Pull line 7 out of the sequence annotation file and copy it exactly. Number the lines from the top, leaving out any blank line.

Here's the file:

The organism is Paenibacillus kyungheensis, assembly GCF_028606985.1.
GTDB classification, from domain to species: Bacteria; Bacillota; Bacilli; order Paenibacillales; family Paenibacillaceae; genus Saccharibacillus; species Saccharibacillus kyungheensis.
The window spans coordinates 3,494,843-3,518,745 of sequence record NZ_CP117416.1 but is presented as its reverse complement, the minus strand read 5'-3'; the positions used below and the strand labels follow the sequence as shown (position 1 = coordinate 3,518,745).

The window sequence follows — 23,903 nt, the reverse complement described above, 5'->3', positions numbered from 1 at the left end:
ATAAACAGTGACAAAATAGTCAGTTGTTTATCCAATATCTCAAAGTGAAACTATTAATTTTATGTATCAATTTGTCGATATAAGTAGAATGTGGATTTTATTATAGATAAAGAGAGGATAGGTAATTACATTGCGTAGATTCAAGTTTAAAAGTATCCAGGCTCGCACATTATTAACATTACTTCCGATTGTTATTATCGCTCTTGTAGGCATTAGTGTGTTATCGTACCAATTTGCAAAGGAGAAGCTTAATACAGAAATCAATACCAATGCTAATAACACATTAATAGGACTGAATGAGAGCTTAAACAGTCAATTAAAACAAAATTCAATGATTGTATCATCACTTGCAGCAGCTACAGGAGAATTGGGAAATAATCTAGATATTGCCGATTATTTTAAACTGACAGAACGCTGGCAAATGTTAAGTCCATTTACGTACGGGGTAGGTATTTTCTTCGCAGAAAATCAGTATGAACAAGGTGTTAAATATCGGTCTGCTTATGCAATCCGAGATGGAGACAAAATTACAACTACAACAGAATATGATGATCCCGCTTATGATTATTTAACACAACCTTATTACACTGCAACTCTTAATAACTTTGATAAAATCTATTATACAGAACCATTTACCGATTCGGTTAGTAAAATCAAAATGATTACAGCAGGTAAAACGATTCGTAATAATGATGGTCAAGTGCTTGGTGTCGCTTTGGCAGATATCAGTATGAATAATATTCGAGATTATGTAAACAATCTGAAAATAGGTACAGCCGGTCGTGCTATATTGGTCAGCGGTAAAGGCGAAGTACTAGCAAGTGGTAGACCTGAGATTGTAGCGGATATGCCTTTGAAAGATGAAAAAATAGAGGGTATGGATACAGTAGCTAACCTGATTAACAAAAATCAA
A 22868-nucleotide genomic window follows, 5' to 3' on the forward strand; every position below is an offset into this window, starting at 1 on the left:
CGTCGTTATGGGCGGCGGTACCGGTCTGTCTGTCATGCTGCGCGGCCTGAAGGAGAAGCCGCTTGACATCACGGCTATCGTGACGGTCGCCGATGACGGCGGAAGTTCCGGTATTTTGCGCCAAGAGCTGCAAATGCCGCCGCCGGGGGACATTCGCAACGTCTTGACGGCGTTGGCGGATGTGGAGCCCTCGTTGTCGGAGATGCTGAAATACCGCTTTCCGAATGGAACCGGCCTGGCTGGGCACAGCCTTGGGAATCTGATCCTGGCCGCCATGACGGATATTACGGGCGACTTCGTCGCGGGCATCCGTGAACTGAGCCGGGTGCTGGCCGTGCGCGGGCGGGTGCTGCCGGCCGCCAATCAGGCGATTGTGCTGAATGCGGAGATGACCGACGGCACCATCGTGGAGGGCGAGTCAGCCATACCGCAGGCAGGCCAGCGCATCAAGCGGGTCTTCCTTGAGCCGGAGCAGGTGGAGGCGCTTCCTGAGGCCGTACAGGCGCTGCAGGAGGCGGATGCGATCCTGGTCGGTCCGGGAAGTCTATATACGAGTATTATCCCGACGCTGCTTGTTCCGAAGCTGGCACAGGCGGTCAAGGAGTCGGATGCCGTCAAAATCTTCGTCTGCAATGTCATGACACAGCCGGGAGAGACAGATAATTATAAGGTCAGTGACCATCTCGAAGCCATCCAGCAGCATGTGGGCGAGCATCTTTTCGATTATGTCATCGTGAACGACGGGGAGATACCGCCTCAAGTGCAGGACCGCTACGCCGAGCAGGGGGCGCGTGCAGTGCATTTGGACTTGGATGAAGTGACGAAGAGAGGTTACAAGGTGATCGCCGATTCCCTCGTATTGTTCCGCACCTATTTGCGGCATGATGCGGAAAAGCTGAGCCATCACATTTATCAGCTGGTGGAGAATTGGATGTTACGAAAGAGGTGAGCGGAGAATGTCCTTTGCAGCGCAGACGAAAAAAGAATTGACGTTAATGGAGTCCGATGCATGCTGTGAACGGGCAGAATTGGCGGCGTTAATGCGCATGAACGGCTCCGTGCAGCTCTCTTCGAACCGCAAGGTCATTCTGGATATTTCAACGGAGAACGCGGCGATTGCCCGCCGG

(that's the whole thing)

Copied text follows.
CGTCGTTATGGGCGGCGGTACCGGTCTGTCTGTCATGCTGCGCGGCCTGAAGGAGAAGCCGCTTGACATCACGGCTATCGTGACGGTCGCCGATGACGGCGGAAGTTCCGGTATTTTGCGCCAAGAGCTGCAAATGCCGCCGCCGGGGGACATTCGCAACGTCTTGACGGCGTTGGCGGATGTGGAGCCCTCGTTGTCGGAGATGCTGAAATACCGCTTTCCGAATGGAACCGGCCTGGCTGGGCACAGCCTTGGGAATCTGATCCTGGCCGCCATGACGGATATTACGGGCGACTTCGTCGCGGGCATCCGTGAACTGAGCCGGGTGCTGGCCGTGCGCGGGCGGGTGCTGCCGGCCGCCAATCAGGCGATTGTGCTGAATGCGGAGATGACCGACGGCACCATCGTGGAGGGCGAGTCAGCCATACCGCAGGCAGGCCAGCGCATCAAGCGGGTCTTCCTTGAGCCGGAGCAGGTGGAGGCGCTTCCTGAGGCCGTACAGGCGCTGCAGGAGGCGGATGCGATCCTGGTCGGTCCGGGAAGTCTATATACGAGTATTATCCCGACGCTGCTTGTTCCGAAGCTGGCACAGGCGGTCAAGGAGTCGGATGCCGTCAAAATCTTCGTCTGCAATGTCATGACACAGCCGGGAGAGACAGATAATTATAAGGTCAGTGACCATCTCGAAGCCATCCAGCAGCATGTGGGCGAGCATCTTTTCGATTATGTCATCGTGAACGACGGGGAGATACCGCCTCAAGTGCAGGACCGCTACGCCGAGCAGGGGGCGCGTGCAGTGCATTTGGACTTGGATGAAGTGACGAAGAGAGGTTACAAGGTGATCGCCGATTCCCTCGTATTGTTCCGCACCTATTTGCGGCATGATGCGGAAAAGCTGAGCCATCACATTTATCAGCTGGTGGAGAATTGGATGTTACGAAAGAGGTGAGCGGAGAATGTCCTTTGCAGCGCAGACGAAAAAAGAATTGACGTTAATGGAGTCCGATGCATGCTGTGAACGGGCAGAATTGGCGGCGTTAATGCGCATGAACGGCTCCGTGCAGCTCTCTTCGAACCGCAAGGTCATTCTGGATATTTCAACGGAGAACGCGGCGATTGCCCGCCGG